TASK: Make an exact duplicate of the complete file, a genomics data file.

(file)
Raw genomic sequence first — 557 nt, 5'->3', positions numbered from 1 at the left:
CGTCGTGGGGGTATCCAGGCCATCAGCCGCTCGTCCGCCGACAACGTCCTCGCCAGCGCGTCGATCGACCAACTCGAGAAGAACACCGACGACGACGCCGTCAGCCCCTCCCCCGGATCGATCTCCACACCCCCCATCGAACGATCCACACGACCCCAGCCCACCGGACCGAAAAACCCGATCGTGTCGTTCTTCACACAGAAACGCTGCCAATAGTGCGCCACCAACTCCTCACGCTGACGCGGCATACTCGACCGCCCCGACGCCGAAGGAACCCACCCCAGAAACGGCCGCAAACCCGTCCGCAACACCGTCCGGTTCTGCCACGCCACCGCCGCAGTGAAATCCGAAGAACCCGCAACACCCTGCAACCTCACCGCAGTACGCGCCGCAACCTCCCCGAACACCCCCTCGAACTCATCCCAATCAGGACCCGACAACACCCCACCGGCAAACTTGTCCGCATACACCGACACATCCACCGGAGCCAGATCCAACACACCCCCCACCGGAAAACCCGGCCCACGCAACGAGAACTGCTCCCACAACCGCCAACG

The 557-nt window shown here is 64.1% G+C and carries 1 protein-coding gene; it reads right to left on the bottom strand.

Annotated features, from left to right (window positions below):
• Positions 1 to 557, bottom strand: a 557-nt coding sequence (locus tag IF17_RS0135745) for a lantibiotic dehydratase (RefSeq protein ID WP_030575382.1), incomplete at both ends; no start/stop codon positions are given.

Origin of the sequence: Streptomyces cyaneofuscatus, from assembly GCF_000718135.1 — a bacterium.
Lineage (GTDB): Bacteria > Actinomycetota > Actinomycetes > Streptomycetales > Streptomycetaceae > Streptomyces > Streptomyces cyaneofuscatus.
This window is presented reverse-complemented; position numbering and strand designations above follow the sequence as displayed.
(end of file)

Raw genomic sequence first — 557 nt, 5'->3', positions numbered from 1 at the left:
CGTCGTGGGGGTATCCAGGCCATCAGCCGCTCGTCCGCCGACAACGTCCTCGCCAGCGCGTCGATCGACCAACTCGAGAAGAACACCGACGACGACGCCGTCAGCCCCTCCCCCGGATCGATCTCCACACCCCCCATCGAACGATCCACACGACCCCAGCCCACCGGACCGAAAAACCCGATCGTGTCGTTCTTCACACAGAAACGCTGCCAATAGTGCGCCACCAACTCCTCACGCTGACGCGGCATACTCGACCGCCCCGACGCCGAAGGAACCCACCCCAGAAACGGCCGCAAACCCGTCCGCAACACCGTCCGGTTCTGCCACGCCACCGCCGCAGTGAAATCCGAAGAACCCGCAACACCCTGCAACCTCACCGCAGTACGCGCCGCAACCTCCCCGAACACCCCCTCGAACTCATCCCAATCAGGACCCGACAACACCCCACCGGCAAACTTGTCCGCATACACCGACACATCCACCGGAGCCAGATCCAACACACCCCCCACCGGAAAACCCGGCCCACGCAACGAGAACTGCTCCCACAACCGCCAACG

The 557-nt window shown here is 64.1% G+C and carries 1 protein-coding gene; it reads right to left on the bottom strand.

Annotated features, from left to right (window positions below):
• Positions 1 to 557, bottom strand: a 557-nt coding sequence (locus tag IF17_RS0135745) for a lantibiotic dehydratase (RefSeq protein ID WP_030575382.1), incomplete at both ends; no start/stop codon positions are given.

Origin of the sequence: Streptomyces cyaneofuscatus, from assembly GCF_000718135.1 — a bacterium.
Lineage (GTDB): Bacteria > Actinomycetota > Actinomycetes > Streptomycetales > Streptomycetaceae > Streptomyces > Streptomyces cyaneofuscatus.
This window is presented reverse-complemented; position numbering and strand designations above follow the sequence as displayed.